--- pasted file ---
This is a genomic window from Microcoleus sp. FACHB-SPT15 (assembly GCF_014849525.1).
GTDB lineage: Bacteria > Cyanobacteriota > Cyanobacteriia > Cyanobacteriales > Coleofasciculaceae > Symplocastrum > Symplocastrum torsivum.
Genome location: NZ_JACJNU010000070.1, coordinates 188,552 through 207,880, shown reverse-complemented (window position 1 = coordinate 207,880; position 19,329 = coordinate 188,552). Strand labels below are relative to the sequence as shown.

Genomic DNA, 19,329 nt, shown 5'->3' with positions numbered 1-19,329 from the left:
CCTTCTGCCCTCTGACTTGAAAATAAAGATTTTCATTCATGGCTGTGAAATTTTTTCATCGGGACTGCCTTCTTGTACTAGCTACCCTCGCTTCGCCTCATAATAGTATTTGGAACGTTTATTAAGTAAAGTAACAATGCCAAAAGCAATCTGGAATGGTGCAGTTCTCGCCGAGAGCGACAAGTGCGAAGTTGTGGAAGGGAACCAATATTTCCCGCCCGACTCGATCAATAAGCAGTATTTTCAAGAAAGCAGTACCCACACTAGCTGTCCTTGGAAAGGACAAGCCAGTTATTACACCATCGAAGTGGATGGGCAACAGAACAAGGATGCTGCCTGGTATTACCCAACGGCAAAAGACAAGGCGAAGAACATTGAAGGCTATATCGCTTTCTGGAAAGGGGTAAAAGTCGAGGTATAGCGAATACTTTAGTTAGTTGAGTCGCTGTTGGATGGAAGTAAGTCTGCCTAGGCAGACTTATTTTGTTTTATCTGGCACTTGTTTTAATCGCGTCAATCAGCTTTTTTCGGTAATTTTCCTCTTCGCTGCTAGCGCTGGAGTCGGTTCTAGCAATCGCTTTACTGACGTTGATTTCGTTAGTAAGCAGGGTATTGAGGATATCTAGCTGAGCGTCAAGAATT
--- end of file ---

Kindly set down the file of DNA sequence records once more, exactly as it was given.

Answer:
This is a genomic window from Microcoleus sp. FACHB-SPT15 (assembly GCF_014849525.1).
GTDB lineage: Bacteria > Cyanobacteriota > Cyanobacteriia > Cyanobacteriales > Coleofasciculaceae > Symplocastrum > Symplocastrum torsivum.
Genome location: NZ_JACJNU010000070.1, coordinates 188,552 through 207,880, shown reverse-complemented (window position 1 = coordinate 207,880; position 19,329 = coordinate 188,552). Strand labels below are relative to the sequence as shown.

Genomic DNA, 19,329 nt, shown 5'->3' with positions numbered 1-19,329 from the left:
CCTTCTGCCCTCTGACTTGAAAATAAAGATTTTCATTCATGGCTGTGAAATTTTTTCATCGGGACTGCCTTCTTGTACTAGCTACCCTCGCTTCGCCTCATAATAGTATTTGGAACGTTTATTAAGTAAAGTAACAATGCCAAAAGCAATCTGGAATGGTGCAGTTCTCGCCGAGAGCGACAAGTGCGAAGTTGTGGAAGGGAACCAATATTTCCCGCCCGACTCGATCAATAAGCAGTATTTTCAAGAAAGCAGTACCCACACTAGCTGTCCTTGGAAAGGACAAGCCAGTTATTACACCATCGAAGTGGATGGGCAACAGAACAAGGATGCTGCCTGGTATTACCCAACGGCAAAAGACAAGGCGAAGAACATTGAAGGCTATATCGCTTTCTGGAAAGGGGTAAAAGTCGAGGTATAGCGAATACTTTAGTTAGTTGAGTCGCTGTTGGATGGAAGTAAGTCTGCCTAGGCAGACTTATTTTGTTTTATCTGGCACTTGTTTTAATCGCGTCAATCAGCTTTTTTCGGTAATTTTCCTCTTCGCTGCTAGCGCTGGAGTCGGTTCTAGCAATCGCTTTACTGACGTTGATTTCGTTAGTAAGCAGGGTATTGAGGATATCTAGCTGAGCGTCAAGAATT